Global outrage over the killing of George Floyd by a white policeman in America last year has been harnessed by activist groups such as Black Lives Matter to support demands for social and political upheaval that go way beyond making racial equality a reality. This has led to the weaponisation of identity politics across much of the Western world, causing rancour, division and distrust in societies with white majorities and ethnic minorities.
In this paper, UK historian Simon Heffer argues that much of the power of identity politics is to make normally rational people who consider themselves part of an oppressor majority behave in an irrational and self-hating way. They do this in order to distance themselves from appalling behaviour that it would never occur to them to engage in, but also for fear of being seen not to conform and thereby attract public condemnation. The latter is in especially plentiful supply thanks to social media, which itself generally bypasses rationalism and reasoned debate, and whips up hostility against those who do not conform to the ideals or standards dictated by the mob. This threatens freedom of speech and the marketplace of ideas in free and liberal societies.
The threat of identity politics: overview
Society becomes vulnerable to identity politics’ deployment by those whose agenda is to undermine interests they deem to have power (whether political, social or financial) that is denied to the minority and deemed to be used against their interests.
In the present time, to run a political platform on the grounds that one is black or a member of any other race that has been historically a victim of racism and discrimination is a highly effective way of orientating political action.
It has become clearly apparent that, among a certain section of society — and notably in callings such as the mass media, academia and of course politics — there is no faster or more certain way to gain the approval of one’s peers than by announcing one’s anti-racism. And to do so with a degree of ostentation and vulgarity that would be considered shocking in any other field of activity is considered quite normal and acceptable.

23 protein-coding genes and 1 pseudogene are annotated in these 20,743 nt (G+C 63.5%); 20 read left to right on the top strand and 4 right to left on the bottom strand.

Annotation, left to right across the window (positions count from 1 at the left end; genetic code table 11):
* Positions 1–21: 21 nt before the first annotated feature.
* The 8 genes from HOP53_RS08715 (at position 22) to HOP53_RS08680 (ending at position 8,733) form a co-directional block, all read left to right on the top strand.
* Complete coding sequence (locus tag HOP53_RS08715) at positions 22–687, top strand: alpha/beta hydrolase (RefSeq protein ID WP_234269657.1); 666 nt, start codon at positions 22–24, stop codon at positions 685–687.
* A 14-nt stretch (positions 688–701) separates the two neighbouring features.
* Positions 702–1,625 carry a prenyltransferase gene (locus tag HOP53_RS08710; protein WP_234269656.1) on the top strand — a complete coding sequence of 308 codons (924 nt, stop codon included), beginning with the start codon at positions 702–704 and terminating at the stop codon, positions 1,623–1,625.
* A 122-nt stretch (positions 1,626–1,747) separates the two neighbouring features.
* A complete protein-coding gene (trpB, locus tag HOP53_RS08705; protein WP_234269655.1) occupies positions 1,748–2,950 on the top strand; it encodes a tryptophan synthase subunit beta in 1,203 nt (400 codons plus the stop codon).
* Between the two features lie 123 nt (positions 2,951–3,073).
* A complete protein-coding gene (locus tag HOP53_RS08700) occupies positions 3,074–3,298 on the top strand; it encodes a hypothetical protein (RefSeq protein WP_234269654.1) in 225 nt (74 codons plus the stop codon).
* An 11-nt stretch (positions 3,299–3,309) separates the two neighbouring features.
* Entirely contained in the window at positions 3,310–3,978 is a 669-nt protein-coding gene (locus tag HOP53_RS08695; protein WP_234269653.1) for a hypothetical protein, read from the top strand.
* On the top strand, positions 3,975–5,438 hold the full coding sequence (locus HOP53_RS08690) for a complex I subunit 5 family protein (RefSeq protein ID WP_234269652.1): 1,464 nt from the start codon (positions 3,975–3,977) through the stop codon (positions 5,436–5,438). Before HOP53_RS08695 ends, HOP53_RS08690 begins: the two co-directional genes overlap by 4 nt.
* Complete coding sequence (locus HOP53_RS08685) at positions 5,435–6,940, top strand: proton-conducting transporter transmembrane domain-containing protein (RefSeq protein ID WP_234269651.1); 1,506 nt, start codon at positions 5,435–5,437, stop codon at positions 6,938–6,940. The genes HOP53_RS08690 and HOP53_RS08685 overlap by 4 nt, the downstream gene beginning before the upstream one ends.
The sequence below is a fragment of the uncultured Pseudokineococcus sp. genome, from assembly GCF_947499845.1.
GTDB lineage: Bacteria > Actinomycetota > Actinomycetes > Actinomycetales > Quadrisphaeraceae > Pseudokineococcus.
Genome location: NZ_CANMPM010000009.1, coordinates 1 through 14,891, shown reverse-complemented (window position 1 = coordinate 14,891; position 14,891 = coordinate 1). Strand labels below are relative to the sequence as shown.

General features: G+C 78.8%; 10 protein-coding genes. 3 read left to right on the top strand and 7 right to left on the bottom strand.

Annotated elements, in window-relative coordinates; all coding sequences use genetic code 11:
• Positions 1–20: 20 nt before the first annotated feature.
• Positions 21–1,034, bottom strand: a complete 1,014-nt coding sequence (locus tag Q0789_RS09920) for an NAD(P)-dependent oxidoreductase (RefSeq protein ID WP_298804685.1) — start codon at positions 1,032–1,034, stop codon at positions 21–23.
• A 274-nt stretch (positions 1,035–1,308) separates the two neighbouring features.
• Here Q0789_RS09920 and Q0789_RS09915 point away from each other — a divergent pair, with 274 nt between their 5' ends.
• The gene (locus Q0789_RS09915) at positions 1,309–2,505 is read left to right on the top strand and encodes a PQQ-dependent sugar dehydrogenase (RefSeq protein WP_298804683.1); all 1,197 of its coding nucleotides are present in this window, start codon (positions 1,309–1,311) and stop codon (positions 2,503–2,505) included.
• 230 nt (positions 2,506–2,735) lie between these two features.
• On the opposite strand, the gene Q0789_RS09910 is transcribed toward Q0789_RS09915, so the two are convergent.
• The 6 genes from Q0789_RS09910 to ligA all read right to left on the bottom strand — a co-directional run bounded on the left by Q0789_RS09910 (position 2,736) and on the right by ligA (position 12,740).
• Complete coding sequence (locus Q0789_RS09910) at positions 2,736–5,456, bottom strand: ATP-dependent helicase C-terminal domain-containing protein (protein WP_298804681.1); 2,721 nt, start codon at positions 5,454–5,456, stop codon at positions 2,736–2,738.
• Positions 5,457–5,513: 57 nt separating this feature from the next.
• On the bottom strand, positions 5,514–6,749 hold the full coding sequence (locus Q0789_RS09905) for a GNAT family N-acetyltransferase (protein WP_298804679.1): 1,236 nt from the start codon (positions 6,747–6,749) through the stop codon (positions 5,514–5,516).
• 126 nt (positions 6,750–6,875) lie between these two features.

For example, no civilised and decent man beats his wife, but such men do not feel required to make regular gestures that protest their abhorrence of such a practice. However, the gesture (which pre-dates Floyd’s murder) of ‘taking the knee’ to show abhorrence of racism against black people proved uniquely popular — not so much because of its expression of solidarity with victims, but because of what it said in social and moral terms about the person doing it. And with it came an element of coercion, especially for those in public life. Once one public figure of a certain political stamp or in a certain sporting context, for example, took the knee, the spotlight fell on those who — for whatever reason — did not. In those circumstances, those who rejected gesture politics required considerable moral courage to hold to their position.
But the willing self-abasement and conformity of people traditionally regarded as ‘privileged’ inevitably wins recognition for the standing of those before whom they decide to abase themselves.
The emergence of identity politics proves many things; none of them edifying. It proves above all how no element of human misery or misfortune is above being exploited by political agitators for their own ends, and how people who have suffered unquestionable injustices — and the people of goodwill who sympathise with them — become the victims of confidence tricks by those who use identity politics to make progress with extreme political aims that would otherwise be hopeless to secure.
Identity politics is but the latest weapon in a war that is being fought for very high stakes. Only by making the wider public aware of what such groups really stand for, will this cynicism be countered.
ALSO by Simon Heffer: Moral Terrorism